The effects of the labor shortage and supply chain disruption that began in 2020 are still challenging for many businesses. What started as “unprecedented” has become a new normal where delays, costs, and surpluses are being handled differently than they were before.
Many continue to wonder when labor shortage and supply disruption may subside or if they are going to continually be a problem moving forward. The one thing that is clear is that businesses need new strategies to make their supply chains more robust, so that when these issues do happen again businesses are prepared.
The financial barriers experienced by suppliers and manufactures have created a new burden on many businesses when it comes to supply chain. How do we manage these situations? How can we better prepared?
In this blog post, we will discuss how to combat labor shortage and supply chain disruption with technology. You can use the numbered links to skip to specific sections.
Combatting Labor Shortage and Supply Chain Disruption with Technology
The Evolution of Supply Chain in the Last Decade
Supply chain has many variables from finance to product manufacturing to distribution. Before the events of 2020, companies would purchase product based on many details including:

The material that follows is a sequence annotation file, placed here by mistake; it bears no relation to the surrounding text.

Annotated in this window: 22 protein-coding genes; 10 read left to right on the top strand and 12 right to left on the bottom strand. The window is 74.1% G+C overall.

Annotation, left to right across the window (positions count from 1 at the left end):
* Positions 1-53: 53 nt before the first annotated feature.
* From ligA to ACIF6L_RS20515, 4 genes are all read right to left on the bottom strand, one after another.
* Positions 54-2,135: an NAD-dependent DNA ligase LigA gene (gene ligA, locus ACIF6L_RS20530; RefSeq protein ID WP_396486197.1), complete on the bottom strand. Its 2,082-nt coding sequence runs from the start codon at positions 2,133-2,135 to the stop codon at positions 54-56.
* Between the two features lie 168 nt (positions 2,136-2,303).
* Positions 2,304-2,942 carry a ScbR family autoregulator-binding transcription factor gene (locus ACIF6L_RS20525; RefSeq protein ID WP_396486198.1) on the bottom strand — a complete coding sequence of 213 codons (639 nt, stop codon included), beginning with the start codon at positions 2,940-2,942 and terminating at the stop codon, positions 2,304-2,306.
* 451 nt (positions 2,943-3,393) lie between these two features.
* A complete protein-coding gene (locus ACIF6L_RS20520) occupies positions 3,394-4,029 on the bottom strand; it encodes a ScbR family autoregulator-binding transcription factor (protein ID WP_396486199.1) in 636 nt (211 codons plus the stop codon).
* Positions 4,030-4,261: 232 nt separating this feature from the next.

Historical data (how much did we sell last year?)
On demand inventory (build to order)
Overall human understanding
Businesses could also more accurately predict when there would be factory shutdowns. For example, Chinese New Year was a main holiday that distributors would plan around because they knew manufacturing facilities would be shut down for a period. These days, however, entire factories and businesses have shut down due to illness.
As the world adapts to include more digital and remote work, businesses are turning to cloud technology solutions to help them order inventory and run picking tasks without setting foot in a physical warehouse. Regardless, having enough inventory on hand has become a new challenge that many businesses are facing.
The Inventory Model Shift
In today’s world, many companies no longer plan when they are going to buy. In many cases, companies are re-evaluating their inventory model because they do not know if or when the product may become available again. Two of the most common models are detailed below:
Just in Time (JIT or “lean manufacturing”) is a management strategy that aligns orders from suppliers directly with production schedules. Companies employ this inventory strategy to increase efficiency and decrease waste by receiving goods only as they need them for the production process.